Two thirds are undeveloped. Therefore, there is no continuous path through the valley or around the lake. Cyclists can still circle the lake with the help of the Alpenperle, a hybrid electric boat. First he goes to Naggl, from there to the open-air Hoffnungskirche. Sit down, think, look at the landscape. It’s one of those places where you don’t need much to relax. Just one more intensive climb, then the bikes roll almost on their own through the Gailtal to Pressegger See. Typical of it is the great cane field with paramos and aquatic plants.
With each further kilometer, the Alps are now receding. The valley widens, the landscape becomes more beautiful. The change of scenery is marked by the turquoise Faaker See and the Karawanken mountain range, including the Mittagskogel, whose pyramidal cone is reminiscent of volcanoes. On the 46-kilometre-long castle circuit around Lake Faaker See, he often brakes in surprise to get his camera out.
A short, steep ascent to the Kanzianiberg leads to the ruins of Finkenstein Castle. The mighty castle was built in the 12th century. Today the castle arena is used for outdoor concerts and is a popular destination. It is currently undergoing renovations and is scheduled to reopen in mid-June.
The castle tavern and courtyard with panoramic views are open to the public. As long as the calves can still handle the steps on the rocks. Four days of cycling leave their mark. So it’s time for the flatter side of the lake loop.
Cycling around Lake Wörthersee is a must. After all, it is the largest and most famous lake in Carinthia.
The approximately 50 kilometers with a detour to Lake Keutschach, whose stilt houses are a UNESCO World Heritage Site, are not difficult thanks to breaks: Selfie in front of Velden Castle on the west bank, detour to the 70-meter Pyramidenkogel wooden lookout tall tower, then eat ice cream on the Pörtschach promenade on the north bank, lunch break under the palm trees in the east bay of Klagenfurt, on the way back on the south bank a visit to the pilgrimage church of Maria Wörth and a sunset between water lilies.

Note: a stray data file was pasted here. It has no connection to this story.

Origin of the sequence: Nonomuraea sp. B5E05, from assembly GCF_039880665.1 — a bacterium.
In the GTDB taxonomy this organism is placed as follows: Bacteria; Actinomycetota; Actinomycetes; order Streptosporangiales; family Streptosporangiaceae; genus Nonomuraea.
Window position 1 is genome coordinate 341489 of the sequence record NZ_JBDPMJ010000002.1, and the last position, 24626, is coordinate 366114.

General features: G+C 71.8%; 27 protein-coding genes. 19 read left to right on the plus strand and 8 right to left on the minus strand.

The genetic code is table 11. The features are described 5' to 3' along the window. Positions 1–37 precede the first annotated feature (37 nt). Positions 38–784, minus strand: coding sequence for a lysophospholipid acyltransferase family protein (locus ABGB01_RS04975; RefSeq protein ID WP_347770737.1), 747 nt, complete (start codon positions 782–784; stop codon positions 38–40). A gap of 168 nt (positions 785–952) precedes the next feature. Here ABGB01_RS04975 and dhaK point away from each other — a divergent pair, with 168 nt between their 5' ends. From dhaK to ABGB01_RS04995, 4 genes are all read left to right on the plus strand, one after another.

If you leave your towel at home, you will regret it. Bathing suits are part of the basic equipment on a Great Lakes Loop bike trip, whether you’re paddling with your toes in the river water or swimming. In addition to the ticketed lidos, there are also smaller public accesses to numerous bathing lakes. They are marked with a yellow sign and lifebelt and can be used free of charge for a short dip in the water.
On the last day of our trip, the bicycles roll almost alone through the Rosental. The route is determined by the Drava River. From Villach to Lake Klopeiner See, the route is always slightly downhill. On stage, he walks through the Celtic world of Frög, an open-air museum from the Hallstatt period (800 to 500 BC).
During the coffee break at Rosegg Castle, a forger comes into play. In the 19th century lived Peter Ritter von Bohr, businessman and inventor. It wasn’t always clear where his money came from. In any case, Bohr printed banknotes on a large scale at Rosegg. At some point they caught him. He ended up in prison and in the history books, as the biggest forger in Austria.
Sometimes an intrusive hum can be heard on the side of the road. These are the Carnica bees that have been native here for centuries. There is even a museum dedicated to the bee, which is located in Ferlach, near the Ferlach reservoir. The further south you go, the wider and more lake-like the Drau becomes.
Natural bays alternate with small ports and rest areas on the shore. There is a waterfowling hut in Dragositschach Bay next to the bike path. Cranes, swans, herons, ospreys and moorhens appear.
The immensity of the water seems calm. Shades of blue are relaxing. Deeply relaxed we go to the next lake.